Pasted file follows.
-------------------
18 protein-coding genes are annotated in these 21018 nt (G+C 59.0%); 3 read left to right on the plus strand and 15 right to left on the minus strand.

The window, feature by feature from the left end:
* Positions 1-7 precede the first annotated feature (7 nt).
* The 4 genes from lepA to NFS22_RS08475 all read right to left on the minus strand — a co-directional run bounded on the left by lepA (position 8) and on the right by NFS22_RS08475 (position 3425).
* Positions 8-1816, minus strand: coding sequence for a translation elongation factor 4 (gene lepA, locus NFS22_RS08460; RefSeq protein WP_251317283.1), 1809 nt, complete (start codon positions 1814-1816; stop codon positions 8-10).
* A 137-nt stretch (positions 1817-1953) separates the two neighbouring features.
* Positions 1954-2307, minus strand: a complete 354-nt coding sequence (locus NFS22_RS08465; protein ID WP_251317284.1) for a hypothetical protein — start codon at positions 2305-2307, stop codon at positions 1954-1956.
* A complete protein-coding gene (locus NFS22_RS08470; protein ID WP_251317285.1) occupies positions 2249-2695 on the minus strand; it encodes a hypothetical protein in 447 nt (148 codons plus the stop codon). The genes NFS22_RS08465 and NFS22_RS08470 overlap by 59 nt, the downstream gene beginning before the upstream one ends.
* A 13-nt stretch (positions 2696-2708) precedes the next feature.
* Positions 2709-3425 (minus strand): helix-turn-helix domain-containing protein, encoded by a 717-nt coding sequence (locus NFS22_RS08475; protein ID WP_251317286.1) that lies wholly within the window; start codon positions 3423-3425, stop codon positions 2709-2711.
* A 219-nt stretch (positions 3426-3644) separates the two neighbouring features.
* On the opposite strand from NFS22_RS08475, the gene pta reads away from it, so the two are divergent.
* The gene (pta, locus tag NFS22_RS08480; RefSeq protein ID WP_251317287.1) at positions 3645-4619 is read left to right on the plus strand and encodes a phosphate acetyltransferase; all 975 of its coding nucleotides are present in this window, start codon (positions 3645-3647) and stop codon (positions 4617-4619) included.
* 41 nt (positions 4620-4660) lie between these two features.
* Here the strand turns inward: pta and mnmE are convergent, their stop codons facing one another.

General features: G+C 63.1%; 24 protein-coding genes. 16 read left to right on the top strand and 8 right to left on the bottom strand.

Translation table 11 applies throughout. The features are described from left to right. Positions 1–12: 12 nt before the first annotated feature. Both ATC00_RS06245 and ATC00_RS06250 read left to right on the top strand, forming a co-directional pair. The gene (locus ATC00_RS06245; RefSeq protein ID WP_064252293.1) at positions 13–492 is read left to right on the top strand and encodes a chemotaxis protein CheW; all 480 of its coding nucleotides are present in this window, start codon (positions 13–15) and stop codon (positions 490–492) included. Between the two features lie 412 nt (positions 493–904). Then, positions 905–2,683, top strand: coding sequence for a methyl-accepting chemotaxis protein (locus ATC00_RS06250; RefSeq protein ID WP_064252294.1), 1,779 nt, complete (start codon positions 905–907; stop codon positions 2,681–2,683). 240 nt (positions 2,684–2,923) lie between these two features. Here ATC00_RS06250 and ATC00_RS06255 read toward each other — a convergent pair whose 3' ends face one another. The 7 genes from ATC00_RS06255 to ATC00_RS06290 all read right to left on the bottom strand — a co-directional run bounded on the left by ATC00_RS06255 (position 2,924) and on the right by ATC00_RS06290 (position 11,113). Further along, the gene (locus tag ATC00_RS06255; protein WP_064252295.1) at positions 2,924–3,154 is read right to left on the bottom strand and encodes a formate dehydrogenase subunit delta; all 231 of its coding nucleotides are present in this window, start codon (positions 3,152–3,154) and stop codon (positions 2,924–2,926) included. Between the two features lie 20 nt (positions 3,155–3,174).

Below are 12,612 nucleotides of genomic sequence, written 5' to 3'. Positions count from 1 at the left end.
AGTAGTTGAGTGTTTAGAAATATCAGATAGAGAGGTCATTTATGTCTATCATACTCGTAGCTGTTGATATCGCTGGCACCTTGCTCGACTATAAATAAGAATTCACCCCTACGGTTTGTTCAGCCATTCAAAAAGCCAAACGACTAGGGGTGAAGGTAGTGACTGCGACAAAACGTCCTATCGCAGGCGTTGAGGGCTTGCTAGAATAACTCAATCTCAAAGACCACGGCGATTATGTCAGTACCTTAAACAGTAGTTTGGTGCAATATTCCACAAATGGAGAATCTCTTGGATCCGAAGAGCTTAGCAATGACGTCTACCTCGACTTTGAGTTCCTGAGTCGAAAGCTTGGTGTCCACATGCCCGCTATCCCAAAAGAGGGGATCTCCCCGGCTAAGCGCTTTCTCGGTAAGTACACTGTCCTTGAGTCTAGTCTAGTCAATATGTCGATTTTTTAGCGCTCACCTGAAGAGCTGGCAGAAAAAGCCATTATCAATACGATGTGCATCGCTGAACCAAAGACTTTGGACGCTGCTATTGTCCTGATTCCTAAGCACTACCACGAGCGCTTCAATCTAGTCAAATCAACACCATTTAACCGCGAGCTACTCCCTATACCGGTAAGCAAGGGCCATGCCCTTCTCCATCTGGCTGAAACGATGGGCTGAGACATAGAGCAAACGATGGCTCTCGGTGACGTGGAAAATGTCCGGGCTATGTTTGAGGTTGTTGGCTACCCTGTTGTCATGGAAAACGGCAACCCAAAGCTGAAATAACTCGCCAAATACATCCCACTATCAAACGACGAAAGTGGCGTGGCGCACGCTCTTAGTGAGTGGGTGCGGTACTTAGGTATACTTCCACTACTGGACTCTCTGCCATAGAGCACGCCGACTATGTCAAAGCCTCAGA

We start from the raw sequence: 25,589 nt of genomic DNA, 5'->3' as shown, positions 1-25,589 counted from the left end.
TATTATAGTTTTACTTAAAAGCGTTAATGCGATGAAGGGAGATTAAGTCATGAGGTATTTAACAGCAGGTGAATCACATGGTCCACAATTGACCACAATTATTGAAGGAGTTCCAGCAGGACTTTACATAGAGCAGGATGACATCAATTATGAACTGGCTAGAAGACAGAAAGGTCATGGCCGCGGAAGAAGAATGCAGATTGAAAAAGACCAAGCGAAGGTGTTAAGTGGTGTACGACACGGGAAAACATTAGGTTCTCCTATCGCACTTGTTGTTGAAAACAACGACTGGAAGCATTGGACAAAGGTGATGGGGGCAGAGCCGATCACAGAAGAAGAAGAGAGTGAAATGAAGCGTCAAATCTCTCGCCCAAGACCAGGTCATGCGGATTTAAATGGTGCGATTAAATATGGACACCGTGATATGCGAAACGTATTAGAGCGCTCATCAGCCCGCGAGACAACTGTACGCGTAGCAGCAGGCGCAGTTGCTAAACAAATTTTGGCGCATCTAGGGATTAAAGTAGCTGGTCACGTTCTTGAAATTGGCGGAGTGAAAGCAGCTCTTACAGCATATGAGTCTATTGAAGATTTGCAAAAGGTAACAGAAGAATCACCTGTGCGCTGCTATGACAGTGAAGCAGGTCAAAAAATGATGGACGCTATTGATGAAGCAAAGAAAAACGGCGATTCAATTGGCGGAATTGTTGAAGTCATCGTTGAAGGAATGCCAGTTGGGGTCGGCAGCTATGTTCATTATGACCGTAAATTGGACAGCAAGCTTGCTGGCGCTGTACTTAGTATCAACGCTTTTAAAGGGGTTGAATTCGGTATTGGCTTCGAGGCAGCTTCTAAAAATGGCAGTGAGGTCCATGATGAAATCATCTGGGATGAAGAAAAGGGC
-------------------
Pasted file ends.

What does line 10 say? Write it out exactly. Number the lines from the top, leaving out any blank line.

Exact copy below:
* Positions 2709-3425 (minus strand): helix-turn-helix domain-containing protein, encoded by a 717-nt coding sequence (locus NFS22_RS08475; protein ID WP_251317286.1) that lies wholly within the window; start codon positions 3423-3425, stop codon positions 2709-2711.